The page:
And what of our players? Some have arrived recently, being sold a load of old pony about Europe and progress to a higher level. (I believe Moyes has already achieved one step up a level with league position and three years in Europe, but what do I know?)

Then there’s the rest of the squad who, until Christmas, were in the top six, in Europe’s last 16 and in a couple of cups. They would have looked to the transfer window not to see three of their team mates being sold, but expecting reinforcement.

These lads have ambitions too and like it or not, Moyes had given them that stage. But it’s now being slowly destroyed. Sold a lie, some may think.

So we will wait and see what the Europa League last 16 draw brings, and whether we can pull our league season around while the powers that be at the club and their client sites and YouTubers on line squabble and rant.

They’ll spend their time insulting pundits, former England captains and players who have achieved much at the top level, for having the temerity to question decisions involving Moyes and what has been achieved in recent season.

And we’ll sink into more rounds of ideological discussions about style and entertainment; comparisons with players and teams from a different age, with very different financial circumstances.

Maybe the desire to see us fighting for a Champions League spot and general betterment is valid, of course we can dream. But what is possible under current regulations is debatable.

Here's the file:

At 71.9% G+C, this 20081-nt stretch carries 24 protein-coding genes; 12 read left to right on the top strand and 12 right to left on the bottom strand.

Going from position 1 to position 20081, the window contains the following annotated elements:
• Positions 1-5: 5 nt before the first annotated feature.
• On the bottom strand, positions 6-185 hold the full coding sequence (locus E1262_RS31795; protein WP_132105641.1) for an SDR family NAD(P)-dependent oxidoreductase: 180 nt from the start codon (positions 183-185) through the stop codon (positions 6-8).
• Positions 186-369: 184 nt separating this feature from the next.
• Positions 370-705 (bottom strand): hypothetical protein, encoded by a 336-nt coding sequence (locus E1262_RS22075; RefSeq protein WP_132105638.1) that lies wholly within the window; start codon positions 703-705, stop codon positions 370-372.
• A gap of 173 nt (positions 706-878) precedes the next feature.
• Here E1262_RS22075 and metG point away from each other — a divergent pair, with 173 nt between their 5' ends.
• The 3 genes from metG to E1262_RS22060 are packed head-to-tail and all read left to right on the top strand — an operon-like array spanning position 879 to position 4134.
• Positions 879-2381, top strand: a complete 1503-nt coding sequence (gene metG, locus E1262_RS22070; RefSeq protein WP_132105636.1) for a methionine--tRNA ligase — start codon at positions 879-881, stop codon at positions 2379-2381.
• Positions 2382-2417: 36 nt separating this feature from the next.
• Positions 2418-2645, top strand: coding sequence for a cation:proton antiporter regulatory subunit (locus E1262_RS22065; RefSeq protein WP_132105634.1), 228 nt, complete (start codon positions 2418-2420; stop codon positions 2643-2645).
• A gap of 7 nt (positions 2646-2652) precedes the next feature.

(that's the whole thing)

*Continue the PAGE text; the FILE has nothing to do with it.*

Just look at Newcastle, with their vast unspent wealth. They employed Dan Ashworth as technical director from Brighton, because he was considered the best around.

But they found they could not spend their money on Ashworth’s wish list because of the strangling regulations of FFP. They ended up hawking an injury prone 30-something striker around in the final days of the window desperate to get him off the wage bill.

Ashworth is then poached by Manchester United where those FFP rules have nowhere near the same impact. Those rules were brought in supposedly to protect clubs from themselves, but really they are only there to stop aspiring clubs from challenging the elite, at home and abroad.

West Ham don’t have the money or the potential investment to challenge at that level. Moyes sees a way of getting close with a pragmatic, OK boring style. It has worked to an extent, but not well enough for some folk.

Everton tried under Moyes, and more rashly now. Newcastle, Forest, Wolves, even Aston Villa have given it a go. Manchester City have got themselves into plenty of trouble as well. They are all walking an FFP tightrope. We deserve better, but is it feasible? Breaking into that top four/five/six looks near impossible.

But it seems sure now that Moyes will be gone by the summer. Then we will need knowledge of the system, the right choice as a successor with experience rather than just an untried punt and the finances to match. You wonder whether Moyes has taken West Ham as far as the club can go.